Sat­ter­field said it’s impor­tant for adver­tis­ers to have the abil­i­ty to both include and exclude groups as they test how their mar­ket­ing per­forms. For instance, he said, an adver­tis­er “might run one cam­paign in Eng­lish that excludes the His­pan­ic affin­i­ty group to see how well the cam­paign per­forms against run­ning that ad cam­paign in Span­ish. This is a com­mon prac­tice in the industry.”

He said Face­book began offer­ing the “Eth­nic Affin­i­ty” cat­e­gories with­in the past two years as part of a “mul­ti­cul­tur­al adver­tis­ing” effort.

Sat­ter­field added that the “Eth­nic Affin­i­ty” is not the same as race — which Face­book does not ask its mem­bers about. Face­book assigns mem­bers an “Eth­nic Affin­i­ty” based on pages and posts they have liked or engaged with on Facebook.

When we asked why “Eth­nic Affin­i­ty” was includ­ed in the “Demo­graph­ics” cat­e­go­ry of its ad-tar­get­ing tool if it’s not a rep­re­sen­ta­tion of demo­graph­ics, Face­book respond­ed that it plans to move “Eth­nic Affin­i­ty” to anoth­er section.

Breaking the Black Box

We live in an era of increas­ing automa­tion. But as machines make more deci­sions for us, it is increas­ing­ly impor­tant to under­stand the algo­rithms that pro­duce their judg­ments. See the series.

Machine Bias

We’re inves­ti­gat­ing algo­rith­mic injus­tice and the for­mu­las that increas­ing­ly influ­ence our lives. See all of our reporting.

Face­book declined to answer ques­tions about why our hous­ing-cat­e­gories ad exclud­ing minor­i­ty groups was approved 15 min­utes after we placed the order.

By com­par­i­son, con­sid­er the adver­tis­ing con­trols that the New York Times has put in place to pre­vent dis­crim­i­na­to­ry hous­ing ads. After the news­pa­per was suc­cess­ful­ly sued under the Fair Hous­ing Act in 1989, it agreed to review ads for poten­tial­ly dis­crim­i­na­to­ry con­tent before accept­ing them for publication.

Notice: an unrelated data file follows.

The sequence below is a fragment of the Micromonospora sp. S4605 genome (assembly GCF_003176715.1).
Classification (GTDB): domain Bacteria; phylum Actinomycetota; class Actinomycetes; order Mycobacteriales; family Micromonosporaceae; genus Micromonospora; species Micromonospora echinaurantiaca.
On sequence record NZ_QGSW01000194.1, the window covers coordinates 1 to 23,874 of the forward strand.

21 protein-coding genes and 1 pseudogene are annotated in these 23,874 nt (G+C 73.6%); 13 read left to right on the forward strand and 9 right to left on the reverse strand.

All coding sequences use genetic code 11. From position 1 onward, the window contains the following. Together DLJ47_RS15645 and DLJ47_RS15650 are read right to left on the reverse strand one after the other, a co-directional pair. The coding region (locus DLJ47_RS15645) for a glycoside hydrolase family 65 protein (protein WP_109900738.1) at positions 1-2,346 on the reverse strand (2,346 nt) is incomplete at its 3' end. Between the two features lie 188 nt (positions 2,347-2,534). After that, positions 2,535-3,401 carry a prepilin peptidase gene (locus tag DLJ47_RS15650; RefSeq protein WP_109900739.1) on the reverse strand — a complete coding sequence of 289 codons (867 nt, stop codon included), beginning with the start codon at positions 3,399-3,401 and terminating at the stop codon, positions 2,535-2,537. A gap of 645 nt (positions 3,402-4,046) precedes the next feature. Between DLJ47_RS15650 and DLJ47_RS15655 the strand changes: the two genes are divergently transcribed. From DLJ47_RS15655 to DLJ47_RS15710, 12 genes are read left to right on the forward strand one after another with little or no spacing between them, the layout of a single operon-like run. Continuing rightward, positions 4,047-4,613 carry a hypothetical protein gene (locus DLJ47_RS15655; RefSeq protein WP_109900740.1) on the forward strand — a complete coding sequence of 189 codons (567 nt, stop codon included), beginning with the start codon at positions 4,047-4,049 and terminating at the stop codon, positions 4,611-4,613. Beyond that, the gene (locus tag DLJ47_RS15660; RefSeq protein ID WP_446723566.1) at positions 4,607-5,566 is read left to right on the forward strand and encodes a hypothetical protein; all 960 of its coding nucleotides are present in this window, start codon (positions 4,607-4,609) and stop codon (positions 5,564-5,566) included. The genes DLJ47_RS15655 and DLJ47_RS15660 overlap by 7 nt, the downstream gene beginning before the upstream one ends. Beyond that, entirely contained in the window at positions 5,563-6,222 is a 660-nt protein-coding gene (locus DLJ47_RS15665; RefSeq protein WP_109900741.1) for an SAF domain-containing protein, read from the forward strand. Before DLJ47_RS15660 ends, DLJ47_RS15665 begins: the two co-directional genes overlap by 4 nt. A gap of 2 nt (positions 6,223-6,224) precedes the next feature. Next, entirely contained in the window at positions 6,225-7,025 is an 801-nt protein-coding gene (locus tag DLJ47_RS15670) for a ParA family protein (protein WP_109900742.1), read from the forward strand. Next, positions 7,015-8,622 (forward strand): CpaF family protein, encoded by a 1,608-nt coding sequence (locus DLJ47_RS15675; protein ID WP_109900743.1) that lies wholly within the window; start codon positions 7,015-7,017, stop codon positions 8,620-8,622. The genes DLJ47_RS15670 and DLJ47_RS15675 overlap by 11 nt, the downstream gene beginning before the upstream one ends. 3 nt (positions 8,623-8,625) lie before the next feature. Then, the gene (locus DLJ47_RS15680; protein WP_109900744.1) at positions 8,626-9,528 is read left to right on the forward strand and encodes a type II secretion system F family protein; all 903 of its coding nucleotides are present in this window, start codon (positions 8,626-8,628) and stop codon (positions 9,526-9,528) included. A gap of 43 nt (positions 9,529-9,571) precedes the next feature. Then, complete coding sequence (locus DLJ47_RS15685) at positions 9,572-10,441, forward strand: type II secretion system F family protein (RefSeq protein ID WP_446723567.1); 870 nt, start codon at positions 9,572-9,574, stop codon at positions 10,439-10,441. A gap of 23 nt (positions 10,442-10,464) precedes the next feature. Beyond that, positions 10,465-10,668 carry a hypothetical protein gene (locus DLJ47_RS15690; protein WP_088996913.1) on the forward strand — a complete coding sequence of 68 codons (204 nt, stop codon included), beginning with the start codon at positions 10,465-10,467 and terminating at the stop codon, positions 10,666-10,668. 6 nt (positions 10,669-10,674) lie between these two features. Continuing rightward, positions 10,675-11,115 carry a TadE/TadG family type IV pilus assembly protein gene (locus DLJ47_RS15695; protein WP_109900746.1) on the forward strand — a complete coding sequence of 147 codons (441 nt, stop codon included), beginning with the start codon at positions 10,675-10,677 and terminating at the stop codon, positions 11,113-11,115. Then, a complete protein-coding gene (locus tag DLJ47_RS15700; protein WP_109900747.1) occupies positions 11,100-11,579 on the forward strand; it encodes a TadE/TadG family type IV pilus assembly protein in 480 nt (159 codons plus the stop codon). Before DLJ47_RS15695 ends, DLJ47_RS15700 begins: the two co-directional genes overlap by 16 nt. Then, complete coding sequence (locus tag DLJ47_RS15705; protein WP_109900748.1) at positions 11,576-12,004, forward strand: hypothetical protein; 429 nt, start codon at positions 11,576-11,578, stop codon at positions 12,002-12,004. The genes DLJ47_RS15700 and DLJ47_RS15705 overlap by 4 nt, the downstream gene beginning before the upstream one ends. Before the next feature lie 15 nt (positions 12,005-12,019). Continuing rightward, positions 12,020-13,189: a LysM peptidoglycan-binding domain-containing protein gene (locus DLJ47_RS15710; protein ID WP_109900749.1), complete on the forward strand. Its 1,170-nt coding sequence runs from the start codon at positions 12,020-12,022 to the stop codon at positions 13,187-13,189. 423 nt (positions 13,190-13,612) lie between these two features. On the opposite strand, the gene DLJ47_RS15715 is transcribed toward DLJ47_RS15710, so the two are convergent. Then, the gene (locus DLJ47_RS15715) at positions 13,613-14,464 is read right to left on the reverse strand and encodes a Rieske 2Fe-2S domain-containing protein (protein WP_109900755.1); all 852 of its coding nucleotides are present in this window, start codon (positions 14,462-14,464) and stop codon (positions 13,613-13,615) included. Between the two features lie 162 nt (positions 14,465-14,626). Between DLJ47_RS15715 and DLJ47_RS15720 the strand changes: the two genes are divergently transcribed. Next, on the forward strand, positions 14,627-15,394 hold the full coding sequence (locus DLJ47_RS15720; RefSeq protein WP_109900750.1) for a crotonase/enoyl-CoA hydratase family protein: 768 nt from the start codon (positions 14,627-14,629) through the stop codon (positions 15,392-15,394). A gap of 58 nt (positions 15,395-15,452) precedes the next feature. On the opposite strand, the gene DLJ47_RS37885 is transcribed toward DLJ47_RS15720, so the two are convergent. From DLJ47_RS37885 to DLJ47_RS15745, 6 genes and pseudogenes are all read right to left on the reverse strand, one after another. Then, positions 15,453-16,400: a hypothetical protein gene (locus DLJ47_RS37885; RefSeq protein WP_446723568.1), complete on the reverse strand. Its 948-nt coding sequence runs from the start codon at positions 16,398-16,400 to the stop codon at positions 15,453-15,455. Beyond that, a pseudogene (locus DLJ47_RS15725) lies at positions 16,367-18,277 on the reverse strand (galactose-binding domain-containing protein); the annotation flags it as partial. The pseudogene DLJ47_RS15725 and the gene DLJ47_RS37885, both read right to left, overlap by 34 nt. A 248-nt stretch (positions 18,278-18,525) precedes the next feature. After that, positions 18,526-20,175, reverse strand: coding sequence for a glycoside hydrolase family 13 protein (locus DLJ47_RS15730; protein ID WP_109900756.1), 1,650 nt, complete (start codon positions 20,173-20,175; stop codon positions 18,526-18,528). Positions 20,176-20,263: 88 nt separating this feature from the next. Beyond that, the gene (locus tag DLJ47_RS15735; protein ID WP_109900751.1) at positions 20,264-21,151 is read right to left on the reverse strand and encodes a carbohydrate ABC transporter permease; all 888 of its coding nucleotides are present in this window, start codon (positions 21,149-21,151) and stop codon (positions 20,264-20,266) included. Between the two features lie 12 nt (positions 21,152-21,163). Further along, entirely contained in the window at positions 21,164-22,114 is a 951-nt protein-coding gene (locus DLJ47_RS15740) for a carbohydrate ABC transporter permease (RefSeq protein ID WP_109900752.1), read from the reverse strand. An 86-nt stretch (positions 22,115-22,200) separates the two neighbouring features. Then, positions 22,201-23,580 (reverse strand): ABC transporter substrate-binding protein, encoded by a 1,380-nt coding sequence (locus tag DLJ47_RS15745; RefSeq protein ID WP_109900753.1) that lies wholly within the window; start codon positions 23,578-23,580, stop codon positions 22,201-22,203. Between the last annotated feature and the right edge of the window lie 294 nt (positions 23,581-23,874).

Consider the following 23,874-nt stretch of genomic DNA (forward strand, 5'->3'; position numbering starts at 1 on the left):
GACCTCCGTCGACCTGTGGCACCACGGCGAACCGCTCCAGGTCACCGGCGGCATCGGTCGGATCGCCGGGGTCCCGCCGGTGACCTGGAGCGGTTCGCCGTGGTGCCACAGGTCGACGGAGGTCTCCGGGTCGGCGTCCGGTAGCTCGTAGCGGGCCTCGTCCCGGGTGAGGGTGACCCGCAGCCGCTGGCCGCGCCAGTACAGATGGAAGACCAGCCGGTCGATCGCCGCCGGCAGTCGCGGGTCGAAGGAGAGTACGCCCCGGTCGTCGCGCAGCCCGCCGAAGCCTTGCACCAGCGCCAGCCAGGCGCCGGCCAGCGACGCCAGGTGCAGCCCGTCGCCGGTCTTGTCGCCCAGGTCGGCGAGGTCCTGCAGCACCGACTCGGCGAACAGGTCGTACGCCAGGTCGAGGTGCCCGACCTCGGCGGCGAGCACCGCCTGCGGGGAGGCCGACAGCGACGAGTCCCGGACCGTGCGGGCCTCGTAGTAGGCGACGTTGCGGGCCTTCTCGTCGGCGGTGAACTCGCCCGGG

Steph Jes­persen, the Times’ direc­tor of adver­tis­ing accept­abil­i­ty, said that the company’s staff runs auto­mat­ed pro­grams to make sure that ads that con­tain dis­crim­i­na­to­ry phras­es such as “whites only” and “no kids” are rejected.

The Times’ auto­mat­ed pro­gram also high­lights ads that con­tain poten­tial­ly dis­crim­i­na­to­ry code words such as “near church­es” or “close to a coun­try club.” Humans then review those ads before they can be approved.

Jes­persen said the Times also rejects hous­ing ads that con­tain pho­tographs of too many white peo­ple. The peo­ple in the ads must rep­re­sent the diver­si­ty of the pop­u­la­tion of New York, and if they don’t, he says he will call up the adver­tis­er and ask them to sub­mit an ad with a more diverse line­up of models.

But, Jes­persen said, these days most adver­tis­ers know not to sub­mit dis­crim­i­na­to­ry ads: “I haven’t seen an ad with ‘whites only’ for a long time.”

Clar­i­fi­ca­tion, Oct. 28, 2016: We’ve updat­ed the sto­ry to explain more clear­ly that the ad we bought was not for hous­ing itself — it was placed in Facebook’s hous­ing categories.

Source: ProPublica.org